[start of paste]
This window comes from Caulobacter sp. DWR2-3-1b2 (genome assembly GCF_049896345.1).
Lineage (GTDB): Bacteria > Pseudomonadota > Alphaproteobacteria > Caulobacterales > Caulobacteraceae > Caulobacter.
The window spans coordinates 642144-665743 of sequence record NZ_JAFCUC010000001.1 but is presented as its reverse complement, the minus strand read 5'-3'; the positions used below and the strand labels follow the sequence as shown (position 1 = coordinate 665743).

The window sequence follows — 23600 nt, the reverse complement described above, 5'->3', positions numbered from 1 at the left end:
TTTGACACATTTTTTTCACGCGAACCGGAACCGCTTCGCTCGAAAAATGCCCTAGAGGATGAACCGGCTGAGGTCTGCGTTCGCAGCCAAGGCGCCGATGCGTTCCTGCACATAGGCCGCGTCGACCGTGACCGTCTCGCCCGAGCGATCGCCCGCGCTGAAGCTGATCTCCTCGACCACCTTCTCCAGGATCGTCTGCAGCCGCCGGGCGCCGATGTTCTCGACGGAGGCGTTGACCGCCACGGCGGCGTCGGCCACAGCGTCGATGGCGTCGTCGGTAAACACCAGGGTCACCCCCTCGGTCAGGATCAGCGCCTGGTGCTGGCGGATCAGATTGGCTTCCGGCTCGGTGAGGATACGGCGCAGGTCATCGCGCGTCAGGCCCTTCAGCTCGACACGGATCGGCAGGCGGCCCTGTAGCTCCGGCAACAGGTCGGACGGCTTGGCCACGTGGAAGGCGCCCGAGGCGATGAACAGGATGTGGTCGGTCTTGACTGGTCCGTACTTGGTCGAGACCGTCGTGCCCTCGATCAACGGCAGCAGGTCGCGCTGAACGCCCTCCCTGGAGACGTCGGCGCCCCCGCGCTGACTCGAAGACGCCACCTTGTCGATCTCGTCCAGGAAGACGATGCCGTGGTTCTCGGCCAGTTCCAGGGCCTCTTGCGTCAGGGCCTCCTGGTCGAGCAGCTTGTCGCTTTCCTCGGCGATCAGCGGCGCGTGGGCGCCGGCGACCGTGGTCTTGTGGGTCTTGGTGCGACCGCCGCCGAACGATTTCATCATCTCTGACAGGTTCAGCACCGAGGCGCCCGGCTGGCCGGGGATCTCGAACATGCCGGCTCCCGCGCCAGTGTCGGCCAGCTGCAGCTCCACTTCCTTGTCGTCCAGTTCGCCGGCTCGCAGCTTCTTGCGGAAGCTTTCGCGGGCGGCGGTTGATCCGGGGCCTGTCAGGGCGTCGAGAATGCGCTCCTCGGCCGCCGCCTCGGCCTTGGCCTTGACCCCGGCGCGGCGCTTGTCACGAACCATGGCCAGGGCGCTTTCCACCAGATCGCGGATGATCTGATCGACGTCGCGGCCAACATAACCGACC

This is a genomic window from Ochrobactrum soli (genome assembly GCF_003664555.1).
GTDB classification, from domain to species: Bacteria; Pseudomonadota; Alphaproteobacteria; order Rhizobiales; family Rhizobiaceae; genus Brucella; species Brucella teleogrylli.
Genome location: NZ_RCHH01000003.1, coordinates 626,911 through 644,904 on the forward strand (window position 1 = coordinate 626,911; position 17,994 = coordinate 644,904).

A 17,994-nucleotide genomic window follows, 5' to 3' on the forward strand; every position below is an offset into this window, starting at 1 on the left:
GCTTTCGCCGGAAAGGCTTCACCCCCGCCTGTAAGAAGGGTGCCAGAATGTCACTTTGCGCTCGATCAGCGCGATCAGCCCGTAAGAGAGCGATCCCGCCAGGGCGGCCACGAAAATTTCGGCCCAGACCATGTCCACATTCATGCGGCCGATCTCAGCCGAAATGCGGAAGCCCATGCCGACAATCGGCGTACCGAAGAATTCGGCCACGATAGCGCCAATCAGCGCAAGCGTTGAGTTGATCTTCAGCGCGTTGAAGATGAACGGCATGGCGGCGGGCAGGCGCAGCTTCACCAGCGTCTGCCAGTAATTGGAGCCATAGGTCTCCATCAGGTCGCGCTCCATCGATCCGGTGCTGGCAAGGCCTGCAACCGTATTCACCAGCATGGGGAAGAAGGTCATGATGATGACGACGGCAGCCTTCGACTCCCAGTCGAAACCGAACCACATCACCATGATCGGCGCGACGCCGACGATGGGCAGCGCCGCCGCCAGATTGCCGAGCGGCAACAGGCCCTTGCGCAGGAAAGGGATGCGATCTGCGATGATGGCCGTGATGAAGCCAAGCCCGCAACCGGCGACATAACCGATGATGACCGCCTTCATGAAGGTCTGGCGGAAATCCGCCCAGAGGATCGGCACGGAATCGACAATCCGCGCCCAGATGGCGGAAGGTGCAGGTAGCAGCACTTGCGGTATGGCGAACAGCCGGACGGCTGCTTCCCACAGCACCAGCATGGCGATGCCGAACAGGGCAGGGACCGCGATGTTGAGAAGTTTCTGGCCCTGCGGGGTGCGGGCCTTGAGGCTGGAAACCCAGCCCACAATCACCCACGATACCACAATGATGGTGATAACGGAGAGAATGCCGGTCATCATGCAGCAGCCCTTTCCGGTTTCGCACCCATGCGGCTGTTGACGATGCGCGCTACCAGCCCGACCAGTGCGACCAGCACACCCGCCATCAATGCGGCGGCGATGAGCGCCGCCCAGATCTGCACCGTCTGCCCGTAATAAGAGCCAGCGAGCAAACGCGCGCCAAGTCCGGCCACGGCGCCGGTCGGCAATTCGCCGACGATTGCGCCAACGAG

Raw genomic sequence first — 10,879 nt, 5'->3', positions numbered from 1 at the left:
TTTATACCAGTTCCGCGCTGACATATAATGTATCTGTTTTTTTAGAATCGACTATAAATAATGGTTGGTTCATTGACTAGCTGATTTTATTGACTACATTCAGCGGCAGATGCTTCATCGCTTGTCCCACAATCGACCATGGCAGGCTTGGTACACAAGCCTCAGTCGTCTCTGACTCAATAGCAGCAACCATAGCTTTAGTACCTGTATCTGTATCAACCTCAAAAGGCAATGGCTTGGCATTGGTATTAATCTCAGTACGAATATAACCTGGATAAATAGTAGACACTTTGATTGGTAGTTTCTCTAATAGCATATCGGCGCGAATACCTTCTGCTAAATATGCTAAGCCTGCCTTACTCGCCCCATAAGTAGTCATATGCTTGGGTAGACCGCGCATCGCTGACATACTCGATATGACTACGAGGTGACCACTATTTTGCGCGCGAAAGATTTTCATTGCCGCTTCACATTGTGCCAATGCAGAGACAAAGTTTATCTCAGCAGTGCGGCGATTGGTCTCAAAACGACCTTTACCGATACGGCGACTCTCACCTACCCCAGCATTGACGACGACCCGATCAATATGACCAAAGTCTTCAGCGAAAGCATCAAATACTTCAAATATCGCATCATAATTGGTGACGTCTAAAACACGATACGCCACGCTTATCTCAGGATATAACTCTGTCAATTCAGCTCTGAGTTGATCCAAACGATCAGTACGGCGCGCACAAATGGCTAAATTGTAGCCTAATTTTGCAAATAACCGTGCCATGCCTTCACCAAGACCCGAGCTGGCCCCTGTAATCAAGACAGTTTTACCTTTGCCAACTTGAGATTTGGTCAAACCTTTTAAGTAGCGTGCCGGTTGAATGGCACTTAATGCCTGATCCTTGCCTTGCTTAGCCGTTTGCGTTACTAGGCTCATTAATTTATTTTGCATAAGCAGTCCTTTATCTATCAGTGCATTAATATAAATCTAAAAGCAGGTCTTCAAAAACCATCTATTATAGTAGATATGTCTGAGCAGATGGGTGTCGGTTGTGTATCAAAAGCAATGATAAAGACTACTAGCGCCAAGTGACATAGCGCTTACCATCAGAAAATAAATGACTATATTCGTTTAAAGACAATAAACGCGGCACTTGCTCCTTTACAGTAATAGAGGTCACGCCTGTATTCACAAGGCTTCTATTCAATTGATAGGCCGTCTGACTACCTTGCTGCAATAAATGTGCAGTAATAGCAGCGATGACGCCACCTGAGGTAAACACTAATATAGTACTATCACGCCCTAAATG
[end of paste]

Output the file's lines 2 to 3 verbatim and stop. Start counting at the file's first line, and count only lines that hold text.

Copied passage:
Lineage (GTDB): Bacteria > Pseudomonadota > Alphaproteobacteria > Caulobacterales > Caulobacteraceae > Caulobacter.
The window spans coordinates 642144-665743 of sequence record NZ_JAFCUC010000001.1 but is presented as its reverse complement, the minus strand read 5'-3'; the positions used below and the strand labels follow the sequence as shown (position 1 = coordinate 665743).